Autopsy photos of a Wyandanch woman who died last year are either the result of a brutal beating that killed her or the desperate medical condition that make it just as likely she died from a fall, attorneys argued Monday to a Suffolk jury.
When the lawyers were done, jurors began deliberating whether Willie Johnson, 60, beat his severely alcoholic girlfriend, Thelma Stewart, 49, to death on May 12, 2015 in the Wyandanch room they rented. Johnson, who served 18 years for a series of rapes in the late 1970s near the Wyandanch train station, is charged with first-degree manslaughter. He faces a maximum of 25 years in prison if convicted.
Defense attorney Donald Mates Jr. of Hauppauge told jurors that little of the evidence against his client was credible. The witnesses in the rooming house who say they overheard the beating were crack addicts and the police investigation was shoddy, he said.
One witness, Mates noted, gave a fake name to police when she called 911, another fake name to police when they interviewed her and then disappeared for a day in the middle of her testimony during the weeklong trial before Suffolk County Court Judge Barbara Kahn in Riverhead.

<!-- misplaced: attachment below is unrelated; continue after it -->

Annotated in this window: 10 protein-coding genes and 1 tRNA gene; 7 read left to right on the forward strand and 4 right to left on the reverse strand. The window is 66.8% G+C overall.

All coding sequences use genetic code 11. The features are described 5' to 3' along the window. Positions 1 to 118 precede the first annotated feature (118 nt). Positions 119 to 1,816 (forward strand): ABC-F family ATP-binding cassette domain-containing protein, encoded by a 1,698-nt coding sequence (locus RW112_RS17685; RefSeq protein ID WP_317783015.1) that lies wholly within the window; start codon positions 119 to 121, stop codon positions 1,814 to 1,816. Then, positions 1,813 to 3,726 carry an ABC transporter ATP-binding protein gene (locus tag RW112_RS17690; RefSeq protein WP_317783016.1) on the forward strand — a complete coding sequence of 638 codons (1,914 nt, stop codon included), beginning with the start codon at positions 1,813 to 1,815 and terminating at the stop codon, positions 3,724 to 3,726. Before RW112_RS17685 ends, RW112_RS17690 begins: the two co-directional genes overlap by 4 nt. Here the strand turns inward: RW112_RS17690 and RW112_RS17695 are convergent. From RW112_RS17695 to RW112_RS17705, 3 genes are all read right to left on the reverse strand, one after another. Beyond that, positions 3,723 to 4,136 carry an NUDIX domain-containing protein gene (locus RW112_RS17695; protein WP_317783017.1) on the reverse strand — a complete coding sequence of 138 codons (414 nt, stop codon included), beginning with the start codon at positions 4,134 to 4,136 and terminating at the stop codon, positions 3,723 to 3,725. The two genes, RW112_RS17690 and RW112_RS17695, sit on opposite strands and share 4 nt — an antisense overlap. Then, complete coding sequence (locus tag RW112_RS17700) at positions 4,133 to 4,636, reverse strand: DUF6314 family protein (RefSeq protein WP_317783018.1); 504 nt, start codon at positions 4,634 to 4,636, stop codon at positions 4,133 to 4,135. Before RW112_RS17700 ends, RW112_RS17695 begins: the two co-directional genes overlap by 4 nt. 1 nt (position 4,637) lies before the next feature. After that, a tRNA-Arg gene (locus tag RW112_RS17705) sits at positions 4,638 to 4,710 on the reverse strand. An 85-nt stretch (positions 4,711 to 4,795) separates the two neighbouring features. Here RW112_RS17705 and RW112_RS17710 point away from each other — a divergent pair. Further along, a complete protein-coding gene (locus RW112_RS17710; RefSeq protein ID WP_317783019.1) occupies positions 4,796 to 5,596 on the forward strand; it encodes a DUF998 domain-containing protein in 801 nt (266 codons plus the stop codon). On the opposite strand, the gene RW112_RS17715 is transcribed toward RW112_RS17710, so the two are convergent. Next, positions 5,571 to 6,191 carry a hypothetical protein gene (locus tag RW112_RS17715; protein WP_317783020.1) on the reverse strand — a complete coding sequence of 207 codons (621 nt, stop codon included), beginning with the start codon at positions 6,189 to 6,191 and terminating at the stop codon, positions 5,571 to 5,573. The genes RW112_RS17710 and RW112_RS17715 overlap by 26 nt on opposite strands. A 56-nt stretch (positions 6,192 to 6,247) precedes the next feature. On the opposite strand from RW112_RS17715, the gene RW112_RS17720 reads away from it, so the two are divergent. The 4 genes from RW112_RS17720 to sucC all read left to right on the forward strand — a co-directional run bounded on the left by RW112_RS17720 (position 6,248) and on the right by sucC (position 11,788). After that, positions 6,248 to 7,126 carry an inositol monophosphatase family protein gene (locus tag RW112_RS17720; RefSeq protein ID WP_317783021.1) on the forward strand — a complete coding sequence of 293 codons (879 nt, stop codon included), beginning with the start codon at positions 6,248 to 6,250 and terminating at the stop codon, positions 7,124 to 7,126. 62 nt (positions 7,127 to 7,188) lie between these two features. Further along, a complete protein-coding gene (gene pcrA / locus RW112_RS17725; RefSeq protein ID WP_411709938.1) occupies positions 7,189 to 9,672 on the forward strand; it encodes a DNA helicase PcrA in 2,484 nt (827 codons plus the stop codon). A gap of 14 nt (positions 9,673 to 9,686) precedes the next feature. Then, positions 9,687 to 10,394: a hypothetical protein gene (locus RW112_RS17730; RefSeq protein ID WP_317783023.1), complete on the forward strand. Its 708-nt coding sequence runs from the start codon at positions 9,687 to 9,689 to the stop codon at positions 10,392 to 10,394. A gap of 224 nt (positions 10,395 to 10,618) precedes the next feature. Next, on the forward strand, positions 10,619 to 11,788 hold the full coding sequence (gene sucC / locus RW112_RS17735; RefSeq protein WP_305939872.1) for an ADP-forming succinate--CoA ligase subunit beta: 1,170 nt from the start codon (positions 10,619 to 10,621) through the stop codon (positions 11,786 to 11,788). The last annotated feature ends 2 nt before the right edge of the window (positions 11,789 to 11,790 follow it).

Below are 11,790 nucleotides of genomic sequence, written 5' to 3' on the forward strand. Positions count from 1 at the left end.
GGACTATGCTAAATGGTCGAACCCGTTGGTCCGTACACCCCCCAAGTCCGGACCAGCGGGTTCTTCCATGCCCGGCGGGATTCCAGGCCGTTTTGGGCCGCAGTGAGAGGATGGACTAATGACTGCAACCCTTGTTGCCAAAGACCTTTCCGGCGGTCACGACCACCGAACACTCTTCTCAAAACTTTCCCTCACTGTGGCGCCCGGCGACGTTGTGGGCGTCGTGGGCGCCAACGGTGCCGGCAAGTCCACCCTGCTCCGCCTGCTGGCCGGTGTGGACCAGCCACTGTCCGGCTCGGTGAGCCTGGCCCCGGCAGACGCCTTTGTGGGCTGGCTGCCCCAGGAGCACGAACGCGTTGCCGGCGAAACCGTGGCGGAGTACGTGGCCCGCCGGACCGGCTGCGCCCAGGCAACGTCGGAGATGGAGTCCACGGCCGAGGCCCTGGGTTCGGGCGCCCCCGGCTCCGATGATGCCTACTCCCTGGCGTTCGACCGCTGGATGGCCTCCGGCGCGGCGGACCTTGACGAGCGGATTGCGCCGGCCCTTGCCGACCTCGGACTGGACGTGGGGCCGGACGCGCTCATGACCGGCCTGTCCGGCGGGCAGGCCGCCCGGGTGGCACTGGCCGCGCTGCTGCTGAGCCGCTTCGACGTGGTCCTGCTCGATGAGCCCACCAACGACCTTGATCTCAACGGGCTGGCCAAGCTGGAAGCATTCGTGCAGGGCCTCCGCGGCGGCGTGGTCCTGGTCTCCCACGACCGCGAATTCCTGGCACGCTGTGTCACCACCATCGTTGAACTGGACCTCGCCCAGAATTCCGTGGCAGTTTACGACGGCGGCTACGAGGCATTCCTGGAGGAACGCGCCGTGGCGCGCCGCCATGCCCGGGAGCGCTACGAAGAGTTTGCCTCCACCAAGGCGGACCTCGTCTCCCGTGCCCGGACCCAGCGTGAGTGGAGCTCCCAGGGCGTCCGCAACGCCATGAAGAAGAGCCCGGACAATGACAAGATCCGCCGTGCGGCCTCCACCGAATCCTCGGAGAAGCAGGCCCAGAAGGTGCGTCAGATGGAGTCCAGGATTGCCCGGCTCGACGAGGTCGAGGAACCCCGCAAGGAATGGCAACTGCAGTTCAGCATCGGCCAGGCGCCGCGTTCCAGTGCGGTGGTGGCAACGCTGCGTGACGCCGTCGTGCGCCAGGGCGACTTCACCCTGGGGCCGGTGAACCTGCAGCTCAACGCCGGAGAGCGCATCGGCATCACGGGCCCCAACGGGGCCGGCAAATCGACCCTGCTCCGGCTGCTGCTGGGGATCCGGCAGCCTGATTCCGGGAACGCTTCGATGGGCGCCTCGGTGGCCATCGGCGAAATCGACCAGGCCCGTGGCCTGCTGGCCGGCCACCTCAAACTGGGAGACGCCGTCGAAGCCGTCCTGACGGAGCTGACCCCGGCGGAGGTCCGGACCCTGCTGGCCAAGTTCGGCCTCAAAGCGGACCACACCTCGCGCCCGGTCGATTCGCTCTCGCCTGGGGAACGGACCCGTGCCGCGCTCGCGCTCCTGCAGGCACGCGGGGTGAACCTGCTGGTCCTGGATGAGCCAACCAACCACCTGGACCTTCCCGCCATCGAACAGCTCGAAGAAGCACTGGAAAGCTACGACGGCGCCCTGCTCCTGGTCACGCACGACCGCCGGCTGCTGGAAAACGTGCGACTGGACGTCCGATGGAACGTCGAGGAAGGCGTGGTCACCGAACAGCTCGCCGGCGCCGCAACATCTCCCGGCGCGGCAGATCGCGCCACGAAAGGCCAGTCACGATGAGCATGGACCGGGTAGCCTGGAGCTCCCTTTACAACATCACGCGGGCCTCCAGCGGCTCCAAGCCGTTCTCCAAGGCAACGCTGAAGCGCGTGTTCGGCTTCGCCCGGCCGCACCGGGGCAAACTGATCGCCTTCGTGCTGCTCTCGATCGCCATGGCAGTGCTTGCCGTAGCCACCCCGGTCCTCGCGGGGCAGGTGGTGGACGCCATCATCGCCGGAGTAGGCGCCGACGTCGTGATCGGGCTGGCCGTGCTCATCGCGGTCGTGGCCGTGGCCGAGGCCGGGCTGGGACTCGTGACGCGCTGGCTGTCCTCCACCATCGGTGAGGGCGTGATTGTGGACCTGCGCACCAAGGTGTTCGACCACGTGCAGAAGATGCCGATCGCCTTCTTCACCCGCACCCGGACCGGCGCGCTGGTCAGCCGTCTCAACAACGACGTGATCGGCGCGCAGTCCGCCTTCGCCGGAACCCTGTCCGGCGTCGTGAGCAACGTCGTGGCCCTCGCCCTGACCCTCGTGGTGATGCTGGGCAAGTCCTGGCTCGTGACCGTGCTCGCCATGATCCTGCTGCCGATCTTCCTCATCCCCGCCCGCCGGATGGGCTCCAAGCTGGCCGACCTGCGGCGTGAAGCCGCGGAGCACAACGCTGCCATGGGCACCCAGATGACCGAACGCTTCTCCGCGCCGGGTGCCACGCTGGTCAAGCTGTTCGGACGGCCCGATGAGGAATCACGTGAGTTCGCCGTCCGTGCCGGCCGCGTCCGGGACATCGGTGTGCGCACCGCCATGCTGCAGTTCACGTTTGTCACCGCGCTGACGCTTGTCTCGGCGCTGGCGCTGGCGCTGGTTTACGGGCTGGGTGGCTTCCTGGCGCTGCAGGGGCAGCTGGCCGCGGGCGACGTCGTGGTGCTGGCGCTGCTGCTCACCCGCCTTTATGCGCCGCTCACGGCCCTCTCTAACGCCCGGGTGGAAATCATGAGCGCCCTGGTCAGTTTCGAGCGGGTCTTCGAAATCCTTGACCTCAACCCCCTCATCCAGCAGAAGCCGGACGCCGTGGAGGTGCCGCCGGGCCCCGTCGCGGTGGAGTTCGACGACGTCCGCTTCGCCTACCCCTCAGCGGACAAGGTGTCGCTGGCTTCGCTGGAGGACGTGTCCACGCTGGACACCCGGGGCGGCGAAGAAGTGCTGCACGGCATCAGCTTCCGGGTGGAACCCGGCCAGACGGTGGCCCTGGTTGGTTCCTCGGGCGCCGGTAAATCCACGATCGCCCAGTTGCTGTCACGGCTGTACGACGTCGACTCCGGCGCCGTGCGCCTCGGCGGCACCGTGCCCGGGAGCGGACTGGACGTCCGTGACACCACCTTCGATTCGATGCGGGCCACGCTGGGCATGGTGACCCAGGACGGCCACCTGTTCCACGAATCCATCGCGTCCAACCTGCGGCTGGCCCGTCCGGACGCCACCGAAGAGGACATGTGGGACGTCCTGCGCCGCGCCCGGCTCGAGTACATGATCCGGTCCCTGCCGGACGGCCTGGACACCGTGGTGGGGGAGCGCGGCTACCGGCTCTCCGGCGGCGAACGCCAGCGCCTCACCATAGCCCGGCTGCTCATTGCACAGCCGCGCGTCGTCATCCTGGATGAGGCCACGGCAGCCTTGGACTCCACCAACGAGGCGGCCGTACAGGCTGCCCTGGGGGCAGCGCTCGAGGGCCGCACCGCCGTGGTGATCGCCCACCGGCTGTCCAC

“She might have been high when she testified,” Mates said.
Mates said no blood from such a prolonged beating was found in either the bedroom or on Johnson and there were no marks on his hands.
Johnson’s story that Stewart got her head-to-toe bruises, broken jaw and broken nose by falling or bumping into things is plausible when one considers her alcoholism, Mates said. He reminded jurors that the victim’s tongue was bright yellow because her liver was so damaged.
“She is not a healthy woman,” Mates said.
Assistant District Attorney Raphael Pearl said the only trial witness whose story was absurd was Johnson.
“He thought that maybe she had fallen?” Pearl said, adding that in addition to the extensive external injuries, Stewart’s spleen was ruptured.
Pearl said the problems of others in the rooming house was just a distraction. Their stories — that they heard a beating followed by moaning — are consistent and corroborated by the 911 call recording, in which Stewart’s moaning is audible.
“If they were going to lie, couldn’t they have given us a better lie?” Pearl said. “Couldn’t they have told us they saw the beating?”
When cops caught up with Johnson, Pearl quoted his words to officers: “I didn’t do it! She fell!”
“Are those the words of an innocent person?” Pearl said.